I mentioned in an earlier post (7/15/06) that I had a couple of opportunities to travel to China in recent years. In 2002, while I was Library Director at Augustana College, I spent a month or more as a guest of the Department of Library and Information Management at Central China Normal University (CCNU) in Wuhan. I gave a number of presentations on library consortia, digital reference, and information literacy. Then in 2004, while working at the University of Pittsburgh, I returned to Wuhan, again for more than a month, this time as the guest of Wuhan University Library.
Both trips were amazing opportunities. Frankly, the first was a bit overwhelming. Everyone was very kind but things were so foreign, my Chinese was virtually non-existent, and I tended to withdraw into my room. CCNU grew from a teacher training college, but is now a large university of 20,000 students. I suppose a local US equivalent would be something like UCF, in the sense that an institution with a limited mission has grown with the local economy into something much larger.
The most impressive thing about China is how quickly it is growing and changing. I was able to revisit CCNU when I returned to Wuhan and in just two years the campus had changed significantly. Chinese librarians are also very impressive. I certainly did not feel as though I was the foreign expert bringing enlightenment to the backward Chinese librarians. They are struggling with exactly the same problems that librarians face in America: how to negotiate this hybrid infoWorld of print and digital information, how to teach students, who are facile with information technology, to be information literate, how to maximize a library's and the wider society's investment in information resources, and how to preserve the best of the past and embrace the promise of the future. The difference is that they are doing it on a much bigger scale, with far fewer resources, forcing them to react far more quickly, and without the same (at least modern) history of a cadre of professional librarians and a culture of open information access.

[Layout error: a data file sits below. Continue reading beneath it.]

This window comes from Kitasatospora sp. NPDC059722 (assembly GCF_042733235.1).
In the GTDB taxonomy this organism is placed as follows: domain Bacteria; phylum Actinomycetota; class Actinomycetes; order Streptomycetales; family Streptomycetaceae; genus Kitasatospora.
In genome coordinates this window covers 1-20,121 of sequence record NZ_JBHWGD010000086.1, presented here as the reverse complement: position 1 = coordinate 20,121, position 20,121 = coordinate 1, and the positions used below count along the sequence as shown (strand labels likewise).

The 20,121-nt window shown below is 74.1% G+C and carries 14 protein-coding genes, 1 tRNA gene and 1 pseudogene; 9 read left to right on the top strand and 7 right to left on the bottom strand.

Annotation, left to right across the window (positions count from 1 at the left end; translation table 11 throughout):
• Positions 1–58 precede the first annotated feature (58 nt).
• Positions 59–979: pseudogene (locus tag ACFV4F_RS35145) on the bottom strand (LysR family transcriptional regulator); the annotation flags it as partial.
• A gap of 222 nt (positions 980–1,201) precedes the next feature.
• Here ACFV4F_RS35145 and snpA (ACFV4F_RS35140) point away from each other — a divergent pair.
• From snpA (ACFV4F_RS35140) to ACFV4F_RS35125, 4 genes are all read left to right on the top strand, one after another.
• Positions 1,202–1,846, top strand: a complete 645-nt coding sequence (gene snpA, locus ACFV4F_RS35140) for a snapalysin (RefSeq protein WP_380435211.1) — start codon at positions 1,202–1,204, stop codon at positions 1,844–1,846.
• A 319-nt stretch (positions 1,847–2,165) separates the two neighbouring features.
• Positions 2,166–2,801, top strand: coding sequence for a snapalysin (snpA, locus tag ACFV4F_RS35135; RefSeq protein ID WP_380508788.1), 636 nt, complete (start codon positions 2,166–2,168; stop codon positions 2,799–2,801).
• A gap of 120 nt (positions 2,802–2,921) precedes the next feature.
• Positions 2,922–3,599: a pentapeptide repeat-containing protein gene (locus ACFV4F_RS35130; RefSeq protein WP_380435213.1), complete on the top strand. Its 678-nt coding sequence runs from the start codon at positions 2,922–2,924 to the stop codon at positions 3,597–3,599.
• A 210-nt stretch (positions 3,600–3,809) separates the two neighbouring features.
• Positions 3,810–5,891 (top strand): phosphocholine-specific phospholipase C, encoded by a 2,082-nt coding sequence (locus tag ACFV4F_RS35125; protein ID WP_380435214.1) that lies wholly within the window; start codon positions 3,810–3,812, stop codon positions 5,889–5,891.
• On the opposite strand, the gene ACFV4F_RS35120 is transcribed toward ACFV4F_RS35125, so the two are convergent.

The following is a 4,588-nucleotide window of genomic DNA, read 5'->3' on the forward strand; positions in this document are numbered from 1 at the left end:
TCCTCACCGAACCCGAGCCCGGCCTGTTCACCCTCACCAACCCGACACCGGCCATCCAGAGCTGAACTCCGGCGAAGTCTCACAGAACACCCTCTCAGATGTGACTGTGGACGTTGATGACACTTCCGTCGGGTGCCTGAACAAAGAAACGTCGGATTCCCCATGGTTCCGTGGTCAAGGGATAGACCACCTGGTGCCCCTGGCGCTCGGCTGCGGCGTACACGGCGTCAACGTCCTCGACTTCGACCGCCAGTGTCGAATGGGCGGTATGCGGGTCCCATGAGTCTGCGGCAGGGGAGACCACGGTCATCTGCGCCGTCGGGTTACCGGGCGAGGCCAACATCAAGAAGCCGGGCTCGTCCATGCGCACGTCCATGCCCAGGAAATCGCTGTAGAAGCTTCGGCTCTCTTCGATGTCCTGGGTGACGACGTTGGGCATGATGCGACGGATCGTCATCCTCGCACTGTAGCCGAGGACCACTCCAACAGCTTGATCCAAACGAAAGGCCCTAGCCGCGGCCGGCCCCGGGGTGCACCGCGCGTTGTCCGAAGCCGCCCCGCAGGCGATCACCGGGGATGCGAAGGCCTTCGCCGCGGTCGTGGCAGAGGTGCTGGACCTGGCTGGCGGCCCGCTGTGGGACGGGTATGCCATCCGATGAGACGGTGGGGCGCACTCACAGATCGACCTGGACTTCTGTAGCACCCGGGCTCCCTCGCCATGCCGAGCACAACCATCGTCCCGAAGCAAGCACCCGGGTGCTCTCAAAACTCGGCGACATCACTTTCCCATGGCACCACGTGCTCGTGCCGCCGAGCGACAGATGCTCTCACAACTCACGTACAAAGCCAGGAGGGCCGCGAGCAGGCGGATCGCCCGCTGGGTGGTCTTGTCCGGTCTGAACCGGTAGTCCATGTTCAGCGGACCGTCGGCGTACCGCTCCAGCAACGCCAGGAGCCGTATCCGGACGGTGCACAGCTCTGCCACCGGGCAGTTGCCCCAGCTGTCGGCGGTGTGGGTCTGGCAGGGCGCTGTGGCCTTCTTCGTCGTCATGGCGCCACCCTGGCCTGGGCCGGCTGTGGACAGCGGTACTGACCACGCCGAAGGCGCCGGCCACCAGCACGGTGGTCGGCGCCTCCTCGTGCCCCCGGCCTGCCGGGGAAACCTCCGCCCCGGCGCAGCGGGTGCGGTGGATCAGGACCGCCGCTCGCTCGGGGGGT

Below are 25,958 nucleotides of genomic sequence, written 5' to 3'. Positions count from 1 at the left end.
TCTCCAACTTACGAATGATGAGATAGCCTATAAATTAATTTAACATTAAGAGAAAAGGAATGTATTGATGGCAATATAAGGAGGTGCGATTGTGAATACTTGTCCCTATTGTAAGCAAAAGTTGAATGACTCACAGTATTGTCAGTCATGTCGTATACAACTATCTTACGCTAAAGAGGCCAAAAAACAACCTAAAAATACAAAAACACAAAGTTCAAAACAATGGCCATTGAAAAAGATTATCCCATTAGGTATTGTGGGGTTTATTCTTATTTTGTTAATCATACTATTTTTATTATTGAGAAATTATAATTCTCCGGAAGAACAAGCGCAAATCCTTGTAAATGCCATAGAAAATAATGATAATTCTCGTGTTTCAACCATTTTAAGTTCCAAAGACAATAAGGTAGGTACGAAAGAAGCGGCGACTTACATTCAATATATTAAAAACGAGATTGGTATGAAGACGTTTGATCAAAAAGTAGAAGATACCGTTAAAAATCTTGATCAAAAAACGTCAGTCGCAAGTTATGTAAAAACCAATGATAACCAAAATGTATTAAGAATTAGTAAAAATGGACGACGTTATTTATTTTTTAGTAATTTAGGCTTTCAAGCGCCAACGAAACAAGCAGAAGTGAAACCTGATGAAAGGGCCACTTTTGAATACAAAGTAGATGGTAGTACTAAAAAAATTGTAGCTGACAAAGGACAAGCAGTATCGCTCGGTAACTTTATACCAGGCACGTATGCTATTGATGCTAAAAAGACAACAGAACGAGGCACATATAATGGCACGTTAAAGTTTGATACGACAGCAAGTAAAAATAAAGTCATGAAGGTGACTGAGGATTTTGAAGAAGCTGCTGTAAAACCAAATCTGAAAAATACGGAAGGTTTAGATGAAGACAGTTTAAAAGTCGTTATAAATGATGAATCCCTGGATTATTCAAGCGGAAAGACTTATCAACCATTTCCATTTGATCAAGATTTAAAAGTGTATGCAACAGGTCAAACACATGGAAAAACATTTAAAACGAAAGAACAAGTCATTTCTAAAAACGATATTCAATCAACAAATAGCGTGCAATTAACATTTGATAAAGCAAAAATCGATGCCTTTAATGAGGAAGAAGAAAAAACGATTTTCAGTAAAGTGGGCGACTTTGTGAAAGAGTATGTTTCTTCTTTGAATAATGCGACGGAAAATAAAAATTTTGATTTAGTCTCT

But I would never bet against the Chinese. I heard a story when I was in Wuhan about the first bridge across the Chang Jiang built in the 1950's. They brought in a series of foreign engineers and each group told they it could not be done, so they decided to do it themselves. The second time I flew back from China my flight was full of American engineers. They stood around in small groups with shell shocked expressions on their faces as they discussed the prospect of trying to compete with Chinese businesses that could now, or would be able to soon, do what their American companies could do but for a fraction of the cost. Like their Indian counterparts, Chinese business people and academics are very polite and do not seek to scare their foreign guests, but I think it is clear they are not aiming to be a second class economy or system of higher education that happily services the US. Their standard is pre-modern, when China was the center of the intellectual and economy world, even if we in Europe were only dimly aware of it. There have been studies recently that have downgraded the quality of Chinese engineering graduates, but as I say, I am not going to bet against the Chinese.
My second trip to China was far more enjoyable on a personal level than the first. Wuhan University is very highly rated and the librarians I worked with there were even better than the ones I worked with at CCNU. I worked with people I would hire in a minute if I had the opportunity. It is also renowned as a a beautiful campus (remind you of anywhere?) But it is even bigger than CCNU with 45,000 students. The scale of operations in China is breathtaking. Wuhan itself has about 7.2 million residents and I had never heard of it! I am reasonably geographically literate. How can there be a city of 7.2 million people I have never heard of? The really mind blowing thing is that there are lots of multi-million resident cities in China that I have, or had, never heard of and they are growing rapidly as the population moves from rural to urban.
Chinese libraries don't have the history of high quality, proactive public services that is the great gift of American librarians to the world, but they are keen to learn and discriminating in what they adopt and what they do not. They are interested in information literacy and in digital reference services. In the latter case, most are convinced, unlike US librarians, that digital reference can grow into sophisticated knowledge management and expert systems that can reuse the content and form of a response to a previous query to assist a future user. Most American librarians would say that the interaction between user and librarian is individual and so ephemeral that once stored the value is lost. But, as I say, I wouldn't bet against the Chinese.
One of my goals when I finish the PhD is to learn Pu tung hua, the Chinese common tongue.